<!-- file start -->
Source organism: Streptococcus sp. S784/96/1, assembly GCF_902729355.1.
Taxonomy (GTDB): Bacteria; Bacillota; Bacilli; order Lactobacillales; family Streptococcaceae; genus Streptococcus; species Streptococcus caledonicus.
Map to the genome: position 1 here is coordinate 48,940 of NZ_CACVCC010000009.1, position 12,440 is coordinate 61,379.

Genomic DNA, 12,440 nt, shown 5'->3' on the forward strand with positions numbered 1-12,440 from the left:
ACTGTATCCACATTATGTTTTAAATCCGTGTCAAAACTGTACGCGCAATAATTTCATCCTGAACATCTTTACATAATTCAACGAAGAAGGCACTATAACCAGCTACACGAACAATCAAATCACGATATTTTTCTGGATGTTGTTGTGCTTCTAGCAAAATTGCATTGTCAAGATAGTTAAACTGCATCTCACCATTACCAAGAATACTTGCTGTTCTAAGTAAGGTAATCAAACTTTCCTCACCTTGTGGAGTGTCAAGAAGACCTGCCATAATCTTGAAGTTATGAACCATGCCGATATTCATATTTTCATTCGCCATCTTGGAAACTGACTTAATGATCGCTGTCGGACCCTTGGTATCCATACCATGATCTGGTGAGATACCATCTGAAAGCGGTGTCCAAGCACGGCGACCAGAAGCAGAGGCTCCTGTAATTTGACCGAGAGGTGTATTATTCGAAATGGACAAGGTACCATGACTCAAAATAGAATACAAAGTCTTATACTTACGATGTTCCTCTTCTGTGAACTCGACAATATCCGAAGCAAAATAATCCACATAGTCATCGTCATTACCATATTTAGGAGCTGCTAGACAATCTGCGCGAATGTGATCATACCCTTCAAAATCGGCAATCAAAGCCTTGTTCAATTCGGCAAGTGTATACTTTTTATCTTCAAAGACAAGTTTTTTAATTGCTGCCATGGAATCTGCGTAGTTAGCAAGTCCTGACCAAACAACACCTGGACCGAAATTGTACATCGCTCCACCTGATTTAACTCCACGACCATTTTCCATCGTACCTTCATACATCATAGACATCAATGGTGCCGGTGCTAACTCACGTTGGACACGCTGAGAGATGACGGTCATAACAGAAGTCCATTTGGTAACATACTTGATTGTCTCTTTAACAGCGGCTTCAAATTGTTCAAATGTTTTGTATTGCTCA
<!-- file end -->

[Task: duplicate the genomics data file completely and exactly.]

Source organism: Streptococcus sp. S784/96/1, assembly GCF_902729355.1.
Taxonomy (GTDB): Bacteria; Bacillota; Bacilli; order Lactobacillales; family Streptococcaceae; genus Streptococcus; species Streptococcus caledonicus.
Map to the genome: position 1 here is coordinate 48,940 of NZ_CACVCC010000009.1, position 12,440 is coordinate 61,379.

Genomic DNA, 12,440 nt, shown 5'->3' on the forward strand with positions numbered 1-12,440 from the left:
ACTGTATCCACATTATGTTTTAAATCCGTGTCAAAACTGTACGCGCAATAATTTCATCCTGAACATCTTTACATAATTCAACGAAGAAGGCACTATAACCAGCTACACGAACAATCAAATCACGATATTTTTCTGGATGTTGTTGTGCTTCTAGCAAAATTGCATTGTCAAGATAGTTAAACTGCATCTCACCATTACCAAGAATACTTGCTGTTCTAAGTAAGGTAATCAAACTTTCCTCACCTTGTGGAGTGTCAAGAAGACCTGCCATAATCTTGAAGTTATGAACCATGCCGATATTCATATTTTCATTCGCCATCTTGGAAACTGACTTAATGATCGCTGTCGGACCCTTGGTATCCATACCATGATCTGGTGAGATACCATCTGAAAGCGGTGTCCAAGCACGGCGACCAGAAGCAGAGGCTCCTGTAATTTGACCGAGAGGTGTATTATTCGAAATGGACAAGGTACCATGACTCAAAATAGAATACAAAGTCTTATACTTACGATGTTCCTCTTCTGTGAACTCGACAATATCCGAAGCAAAATAATCCACATAGTCATCGTCATTACCATATTTAGGAGCTGCTAGACAATCTGCGCGAATGTGATCATACCCTTCAAAATCGGCAATCAAAGCCTTGTTCAATTCGGCAAGTGTATACTTTTTATCTTCAAAGACAAGTTTTTTAATTGCTGCCATGGAATCTGCGTAGTTAGCAAGTCCTGACCAAACAACACCTGGACCGAAATTGTACATCGCTCCACCTGATTTAACTCCACGACCATTTTCCATCGTACCTTCATACATCATAGACATCAATGGTGCCGGTGCTAACTCACGTTGGACACGCTGAGAGATGACGGTCATAACAGAAGTCCATTTGGTAACATACTTGATTGTCTCTTTAACAGCGGCTTCAAATTGTTCAAATGTTTTGTATTGCTCA